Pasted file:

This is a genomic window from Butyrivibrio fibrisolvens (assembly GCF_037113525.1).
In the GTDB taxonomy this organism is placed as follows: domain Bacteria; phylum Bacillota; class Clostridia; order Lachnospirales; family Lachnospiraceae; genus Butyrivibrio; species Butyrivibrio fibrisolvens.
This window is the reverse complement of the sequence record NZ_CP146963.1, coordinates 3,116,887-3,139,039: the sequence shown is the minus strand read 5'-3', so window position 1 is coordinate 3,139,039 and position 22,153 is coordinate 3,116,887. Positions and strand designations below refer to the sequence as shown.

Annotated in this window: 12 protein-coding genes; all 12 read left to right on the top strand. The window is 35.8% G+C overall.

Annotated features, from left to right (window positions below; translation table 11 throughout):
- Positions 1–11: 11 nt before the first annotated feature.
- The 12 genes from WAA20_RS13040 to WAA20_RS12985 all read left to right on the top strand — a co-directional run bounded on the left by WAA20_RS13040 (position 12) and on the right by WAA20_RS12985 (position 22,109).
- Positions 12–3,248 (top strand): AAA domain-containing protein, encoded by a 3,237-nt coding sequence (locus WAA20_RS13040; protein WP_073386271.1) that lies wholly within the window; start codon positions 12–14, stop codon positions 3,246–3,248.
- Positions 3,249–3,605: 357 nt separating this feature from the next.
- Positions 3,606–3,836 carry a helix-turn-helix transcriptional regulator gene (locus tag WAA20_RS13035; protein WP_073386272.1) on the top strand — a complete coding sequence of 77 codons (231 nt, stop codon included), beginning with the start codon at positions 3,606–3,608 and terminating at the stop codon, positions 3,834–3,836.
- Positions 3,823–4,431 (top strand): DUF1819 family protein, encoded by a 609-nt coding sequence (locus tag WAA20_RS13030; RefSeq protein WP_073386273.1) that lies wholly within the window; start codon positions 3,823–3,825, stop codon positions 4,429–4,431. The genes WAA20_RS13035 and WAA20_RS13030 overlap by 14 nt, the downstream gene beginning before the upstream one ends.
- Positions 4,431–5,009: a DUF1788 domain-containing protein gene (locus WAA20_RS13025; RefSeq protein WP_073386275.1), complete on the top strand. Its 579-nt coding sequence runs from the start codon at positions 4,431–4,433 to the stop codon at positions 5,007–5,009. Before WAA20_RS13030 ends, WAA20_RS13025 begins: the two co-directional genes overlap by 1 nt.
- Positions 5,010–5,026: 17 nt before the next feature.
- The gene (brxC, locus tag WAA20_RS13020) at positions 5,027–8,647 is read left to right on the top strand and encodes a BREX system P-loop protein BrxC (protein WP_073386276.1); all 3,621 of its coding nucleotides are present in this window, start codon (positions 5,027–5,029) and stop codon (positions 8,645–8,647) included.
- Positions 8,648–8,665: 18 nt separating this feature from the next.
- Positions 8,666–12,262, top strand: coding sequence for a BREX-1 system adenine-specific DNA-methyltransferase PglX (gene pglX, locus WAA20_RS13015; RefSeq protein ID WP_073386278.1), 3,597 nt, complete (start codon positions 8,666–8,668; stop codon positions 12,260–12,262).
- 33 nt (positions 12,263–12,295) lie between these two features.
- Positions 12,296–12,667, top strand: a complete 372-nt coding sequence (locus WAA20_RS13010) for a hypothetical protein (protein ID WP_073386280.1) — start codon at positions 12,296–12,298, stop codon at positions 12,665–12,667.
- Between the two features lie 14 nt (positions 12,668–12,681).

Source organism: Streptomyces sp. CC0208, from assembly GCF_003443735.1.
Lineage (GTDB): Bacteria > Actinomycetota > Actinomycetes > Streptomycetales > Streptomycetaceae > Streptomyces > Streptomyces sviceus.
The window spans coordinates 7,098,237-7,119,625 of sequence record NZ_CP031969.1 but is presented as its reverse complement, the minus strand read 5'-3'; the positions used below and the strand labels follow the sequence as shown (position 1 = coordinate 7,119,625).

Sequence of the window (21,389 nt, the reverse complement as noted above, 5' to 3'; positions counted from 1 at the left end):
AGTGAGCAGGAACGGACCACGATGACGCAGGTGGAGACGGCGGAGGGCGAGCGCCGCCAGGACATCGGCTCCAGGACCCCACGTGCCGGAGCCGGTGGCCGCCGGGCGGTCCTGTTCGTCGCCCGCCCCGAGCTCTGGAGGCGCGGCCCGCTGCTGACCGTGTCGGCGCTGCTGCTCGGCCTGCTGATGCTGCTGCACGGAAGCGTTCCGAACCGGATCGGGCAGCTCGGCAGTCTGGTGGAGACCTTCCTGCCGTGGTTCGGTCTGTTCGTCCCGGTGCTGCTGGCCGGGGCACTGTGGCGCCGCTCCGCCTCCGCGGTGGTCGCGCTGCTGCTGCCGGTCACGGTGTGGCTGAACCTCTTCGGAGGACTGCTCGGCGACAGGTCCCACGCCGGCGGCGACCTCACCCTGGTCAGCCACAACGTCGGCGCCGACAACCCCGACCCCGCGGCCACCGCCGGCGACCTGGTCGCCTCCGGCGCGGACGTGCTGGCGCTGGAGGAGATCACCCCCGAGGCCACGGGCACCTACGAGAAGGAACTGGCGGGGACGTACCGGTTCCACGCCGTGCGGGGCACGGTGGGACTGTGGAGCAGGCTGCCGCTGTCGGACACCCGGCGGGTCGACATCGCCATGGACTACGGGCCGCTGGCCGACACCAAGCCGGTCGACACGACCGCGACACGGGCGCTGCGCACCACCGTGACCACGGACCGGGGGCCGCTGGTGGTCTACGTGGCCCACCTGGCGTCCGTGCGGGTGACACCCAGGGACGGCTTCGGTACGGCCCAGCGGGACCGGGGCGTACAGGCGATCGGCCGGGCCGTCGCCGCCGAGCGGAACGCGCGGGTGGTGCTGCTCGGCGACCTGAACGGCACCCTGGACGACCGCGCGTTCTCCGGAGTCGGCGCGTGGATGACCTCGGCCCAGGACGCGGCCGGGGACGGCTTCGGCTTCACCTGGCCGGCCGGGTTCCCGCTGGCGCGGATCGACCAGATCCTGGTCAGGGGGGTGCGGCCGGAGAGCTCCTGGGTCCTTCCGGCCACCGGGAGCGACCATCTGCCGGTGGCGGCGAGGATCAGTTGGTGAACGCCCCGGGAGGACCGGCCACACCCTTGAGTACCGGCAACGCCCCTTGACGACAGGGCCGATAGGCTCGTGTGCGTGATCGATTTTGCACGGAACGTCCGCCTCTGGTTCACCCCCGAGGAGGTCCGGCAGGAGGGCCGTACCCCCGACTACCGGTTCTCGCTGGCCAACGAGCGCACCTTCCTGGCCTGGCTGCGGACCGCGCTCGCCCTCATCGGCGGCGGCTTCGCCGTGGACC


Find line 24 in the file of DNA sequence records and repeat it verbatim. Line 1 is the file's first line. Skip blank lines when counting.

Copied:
AGTGAGCAGGAACGGACCACGATGACGCAGGTGGAGACGGCGGAGGGCGAGCGCCGCCAGGACATCGGCTCCAGGACCCCACGTGCCGGAGCCGGTGGCCGCCGGGCGGTCCTGTTCGTCGCCCGCCCCGAGCTCTGGAGGCGCGGCCCGCTGCTGACCGTGTCGGCGCTGCTGCTCGGCCTGCTGATGCTGCTGCACGGAAGCGTTCCGAACCGGATCGGGCAGCTCGGCAGTCTGGTGGAGACCTTCCTGCCGTGGTTCGGTCTGTTCGTCCCGGTGCTGCTGGCCGGGGCACTGTGGCGCCGCTCCGCCTCCGCGGTGGTCGCGCTGCTGCTGCCGGTCACGGTGTGGCTGAACCTCTTCGGAGGACTGCTCGGCGACAGGTCCCACGCCGGCGGCGACCTCACCCTGGTCAGCCACAACGTCGGCGCCGACAACCCCGACCCCGCGGCCACCGCCGGCGACCTGGTCGCCTCCGGCGCGGACGTGCTGGCGCTGGAGGAGATCACCCCCGAGGCCACGGGCACCTACGAGAAGGAACTGGCGGGGACGTACCGGTTCCACGCCGTGCGGGGCACGGTGGGACTGTGGAGCAGGCTGCCGCTGTCGGACACCCGGCGGGTCGACATCGCCATGGACTACGGGCCGCTGGCCGACACCAAGCCGGTCGACACGACCGCGACACGGGCGCTGCGCACCACCGTGACCACGGACCGGGGGCCGCTGGTGGTCTACGTGGCCCACCTGGCGTCCGTGCGGGTGACACCCAGGGACGGCTTCGGTACGGCCCAGCGGGACCGGGGCGTACAGGCGATCGGCCGGGCCGTCGCCGCCGAGCGGAACGCGCGGGTGGTGCTGCTCGGCGACCTGAACGGCACCCTGGACGACCGCGCGTTCTCCGGAGTCGGCGCGTGGATGACCTCGGCCCAGGACGCGGCCGGGGACGGCTTCGGCTTCACCTGGCCGGCCGGGTTCCCGCTGGCGCGGATCGACCAGATCCTGGTCAGGGGGGTGCGGCCGGAGAGCTCCTGGGTCCTTCCGGCCACCGGGAGCGACCATCTGCCGGTGGCGGCGAGGATCAGTTGGTGAACGCCCCGGGAGGACCGGCCACACCCTTGAGTACCGGCAACGCCCCTTGACGACAGGGCCGATAGGCTCGTGTGCGTGATCGATTTTGCACGGAACGTCCGCCTCTGGTTCACCCCCGAGGAGGTCCGGCAGGAGGGCCGTACCCCCGACTACCGGTTCTCGCTGGCCAACGAGCGCACCTTCCTGGCCTGGCTGCGGACCGCGCTCGCCCTCATCGGCGGCGGCTTCGCCGTGGACC